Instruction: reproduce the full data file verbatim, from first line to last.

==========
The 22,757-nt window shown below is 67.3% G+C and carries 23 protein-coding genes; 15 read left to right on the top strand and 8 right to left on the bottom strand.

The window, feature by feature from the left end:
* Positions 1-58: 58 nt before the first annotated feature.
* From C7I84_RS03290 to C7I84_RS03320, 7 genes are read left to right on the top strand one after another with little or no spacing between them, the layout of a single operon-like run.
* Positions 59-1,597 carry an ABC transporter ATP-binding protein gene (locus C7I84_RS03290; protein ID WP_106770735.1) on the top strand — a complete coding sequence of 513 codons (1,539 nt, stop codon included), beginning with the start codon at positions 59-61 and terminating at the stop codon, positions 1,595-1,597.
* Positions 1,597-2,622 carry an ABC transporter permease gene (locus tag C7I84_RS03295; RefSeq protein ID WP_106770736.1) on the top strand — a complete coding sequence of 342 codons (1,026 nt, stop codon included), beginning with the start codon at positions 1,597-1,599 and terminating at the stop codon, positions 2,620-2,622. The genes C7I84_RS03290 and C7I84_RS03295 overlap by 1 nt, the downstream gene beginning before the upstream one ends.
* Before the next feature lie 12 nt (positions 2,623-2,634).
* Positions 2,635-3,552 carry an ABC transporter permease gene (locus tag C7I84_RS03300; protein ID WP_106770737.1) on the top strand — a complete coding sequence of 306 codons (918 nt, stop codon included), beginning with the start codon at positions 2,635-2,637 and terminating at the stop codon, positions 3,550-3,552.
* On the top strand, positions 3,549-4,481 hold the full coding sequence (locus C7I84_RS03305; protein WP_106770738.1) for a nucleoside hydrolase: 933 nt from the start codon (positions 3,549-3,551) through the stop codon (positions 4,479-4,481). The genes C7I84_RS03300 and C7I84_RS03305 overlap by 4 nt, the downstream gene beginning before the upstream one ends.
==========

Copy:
The 22,757-nt window shown below is 67.3% G+C and carries 23 protein-coding genes; 15 read left to right on the top strand and 8 right to left on the bottom strand.

The window, feature by feature from the left end:
* Positions 1-58: 58 nt before the first annotated feature.
* From C7I84_RS03290 to C7I84_RS03320, 7 genes are read left to right on the top strand one after another with little or no spacing between them, the layout of a single operon-like run.
* Positions 59-1,597 carry an ABC transporter ATP-binding protein gene (locus C7I84_RS03290; protein ID WP_106770735.1) on the top strand — a complete coding sequence of 513 codons (1,539 nt, stop codon included), beginning with the start codon at positions 59-61 and terminating at the stop codon, positions 1,595-1,597.
* Positions 1,597-2,622 carry an ABC transporter permease gene (locus tag C7I84_RS03295; RefSeq protein ID WP_106770736.1) on the top strand — a complete coding sequence of 342 codons (1,026 nt, stop codon included), beginning with the start codon at positions 1,597-1,599 and terminating at the stop codon, positions 2,620-2,622. The genes C7I84_RS03290 and C7I84_RS03295 overlap by 1 nt, the downstream gene beginning before the upstream one ends.
* Before the next feature lie 12 nt (positions 2,623-2,634).
* Positions 2,635-3,552 carry an ABC transporter permease gene (locus tag C7I84_RS03300; protein ID WP_106770737.1) on the top strand — a complete coding sequence of 306 codons (918 nt, stop codon included), beginning with the start codon at positions 2,635-2,637 and terminating at the stop codon, positions 3,550-3,552.
* On the top strand, positions 3,549-4,481 hold the full coding sequence (locus C7I84_RS03305; protein WP_106770738.1) for a nucleoside hydrolase: 933 nt from the start codon (positions 3,549-3,551) through the stop codon (positions 4,479-4,481). The genes C7I84_RS03300 and C7I84_RS03305 overlap by 4 nt, the downstream gene beginning before the upstream one ends.